Becoming more environmentally conscious and eco-friendly sounds like a great idea, but is it too difficult to completely revamp our current lifestyles to fit the bill?
Contrary to how we might perceive this transition, it can be quite easy to be eco-friendly. Like any change, nobody says you have to go completely waste-free overnight. Nobody is grading your performance of how well you’re adhering to metaphorical “green goals.” This is your own choice to treat yourself and the planet well. Move forward as you best see fit.
Eventually, yes, it’d be great to say everyone hugs trees in their free time, but we already have plenty of responsibilities to take care of and little extra thought to put toward seeing what we could be doing differently. If that’s the case for you, this post is just for you.
You can easily be eco-friendly AND not have to sacrifice how you live. All it takes is a few changes to what we already use. However, these alternatives reduce how much waste you produce each day and add up to make a lasting difference.
Not only are eco-friendly swaps easy, but they are increasingly necessary. Every day each American produces 4.8 pounds of garbage. Even though two-thirds of people say they will have to make major changes in the way they live to reduce the effects of climate change, actually doing so is another story. We still drive our gas-guzzlers. We still don’t think about flipping off the light switch or faucet. We still often opt for heavily packaged products over fresh goods.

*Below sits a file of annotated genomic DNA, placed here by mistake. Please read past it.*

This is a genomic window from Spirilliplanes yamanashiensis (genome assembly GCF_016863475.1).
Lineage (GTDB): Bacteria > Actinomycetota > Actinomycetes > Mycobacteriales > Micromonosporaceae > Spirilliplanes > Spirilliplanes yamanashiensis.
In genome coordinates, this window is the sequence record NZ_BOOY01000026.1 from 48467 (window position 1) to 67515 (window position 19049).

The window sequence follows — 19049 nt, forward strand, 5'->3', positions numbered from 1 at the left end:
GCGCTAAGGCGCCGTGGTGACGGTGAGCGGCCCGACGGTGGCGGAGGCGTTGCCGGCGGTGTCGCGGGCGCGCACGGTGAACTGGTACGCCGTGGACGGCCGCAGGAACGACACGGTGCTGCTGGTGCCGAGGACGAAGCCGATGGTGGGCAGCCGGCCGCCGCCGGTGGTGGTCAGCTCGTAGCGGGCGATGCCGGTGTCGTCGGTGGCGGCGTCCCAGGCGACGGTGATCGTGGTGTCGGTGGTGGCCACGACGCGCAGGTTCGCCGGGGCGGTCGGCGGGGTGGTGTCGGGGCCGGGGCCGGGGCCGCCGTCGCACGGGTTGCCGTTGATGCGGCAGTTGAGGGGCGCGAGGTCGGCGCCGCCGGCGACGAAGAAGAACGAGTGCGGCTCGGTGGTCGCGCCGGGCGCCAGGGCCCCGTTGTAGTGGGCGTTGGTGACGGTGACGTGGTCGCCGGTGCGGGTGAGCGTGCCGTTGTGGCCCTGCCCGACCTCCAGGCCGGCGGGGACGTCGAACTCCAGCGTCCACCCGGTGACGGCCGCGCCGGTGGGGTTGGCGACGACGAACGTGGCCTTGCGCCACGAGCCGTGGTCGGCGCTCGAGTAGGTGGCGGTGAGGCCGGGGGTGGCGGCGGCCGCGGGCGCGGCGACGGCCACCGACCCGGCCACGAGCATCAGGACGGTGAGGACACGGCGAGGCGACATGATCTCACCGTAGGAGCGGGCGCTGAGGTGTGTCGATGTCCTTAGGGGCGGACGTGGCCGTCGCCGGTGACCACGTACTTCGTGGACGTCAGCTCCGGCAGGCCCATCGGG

Simply put, we need to start somewhere. A minuscule change is still a change toward ensuring we live sustainably and don’t inflict further damage on the planet. We can listen to Al Gore talk all day about the startling statistics surrounding climate change and turn on the news to see all the severe weather taking place. But until we actually apply what we know to how we go about each day, it’s all white noise.
Okay, on with the good stuff: some easy eco-friendly swaps. Keep in mind that each idea will come with an accompanying link to find and purchase the product. As an Amazon Affiliate, I will make a couple cents if you do so. I kindly ask you if you’re interested in anything I discuss, please support my blog by using those links.
1. Reusable straws
Keeping it real, I try to avoid using straws because I have Irritable Bowel Syndrome (IBS), but I know whenever you step foot in a restaurant, the second you sit down, the waiter is placing a straw on the table. Statistics actually show that straws are one of the most wasteful products out there since every one-time use adds up. It’s uncomfortable at first, but you can say “No, thank you.” Maybe they’ll even be impressed when you whip out your own reusable straw. There are some varieties made of stainless steel, silicone or glass, so that’s personal preference.
2. Shopping tote bags